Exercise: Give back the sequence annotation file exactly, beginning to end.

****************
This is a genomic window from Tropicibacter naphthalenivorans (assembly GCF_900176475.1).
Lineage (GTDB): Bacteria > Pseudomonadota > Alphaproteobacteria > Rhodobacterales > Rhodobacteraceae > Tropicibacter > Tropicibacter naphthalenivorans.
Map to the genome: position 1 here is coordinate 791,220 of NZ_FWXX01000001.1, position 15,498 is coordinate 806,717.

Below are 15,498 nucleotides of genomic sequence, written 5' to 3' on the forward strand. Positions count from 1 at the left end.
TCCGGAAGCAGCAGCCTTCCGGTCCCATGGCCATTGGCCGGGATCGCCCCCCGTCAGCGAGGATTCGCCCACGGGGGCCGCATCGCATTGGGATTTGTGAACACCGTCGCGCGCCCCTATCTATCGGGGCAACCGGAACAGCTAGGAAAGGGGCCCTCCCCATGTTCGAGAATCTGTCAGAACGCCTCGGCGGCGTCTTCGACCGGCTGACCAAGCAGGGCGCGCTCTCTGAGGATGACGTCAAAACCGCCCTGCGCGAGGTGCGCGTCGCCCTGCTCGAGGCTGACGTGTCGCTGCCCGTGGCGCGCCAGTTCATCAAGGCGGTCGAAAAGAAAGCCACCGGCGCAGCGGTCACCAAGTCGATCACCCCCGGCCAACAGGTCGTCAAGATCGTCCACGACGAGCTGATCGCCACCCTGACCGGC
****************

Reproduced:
This is a genomic window from Tropicibacter naphthalenivorans (assembly GCF_900176475.1).
Lineage (GTDB): Bacteria > Pseudomonadota > Alphaproteobacteria > Rhodobacterales > Rhodobacteraceae > Tropicibacter > Tropicibacter naphthalenivorans.
Map to the genome: position 1 here is coordinate 791,220 of NZ_FWXX01000001.1, position 15,498 is coordinate 806,717.

Below are 15,498 nucleotides of genomic sequence, written 5' to 3' on the forward strand. Positions count from 1 at the left end.
TCCGGAAGCAGCAGCCTTCCGGTCCCATGGCCATTGGCCGGGATCGCCCCCCGTCAGCGAGGATTCGCCCACGGGGGCCGCATCGCATTGGGATTTGTGAACACCGTCGCGCGCCCCTATCTATCGGGGCAACCGGAACAGCTAGGAAAGGGGCCCTCCCCATGTTCGAGAATCTGTCAGAACGCCTCGGCGGCGTCTTCGACCGGCTGACCAAGCAGGGCGCGCTCTCTGAGGATGACGTCAAAACCGCCCTGCGCGAGGTGCGCGTCGCCCTGCTCGAGGCTGACGTGTCGCTGCCCGTGGCGCGCCAGTTCATCAAGGCGGTCGAAAAGAAAGCCACCGGCGCAGCGGTCACCAAGTCGATCACCCCCGGCCAACAGGTCGTCAAGATCGTCCACGACGAGCTGATCGCCACCCTGACCGGC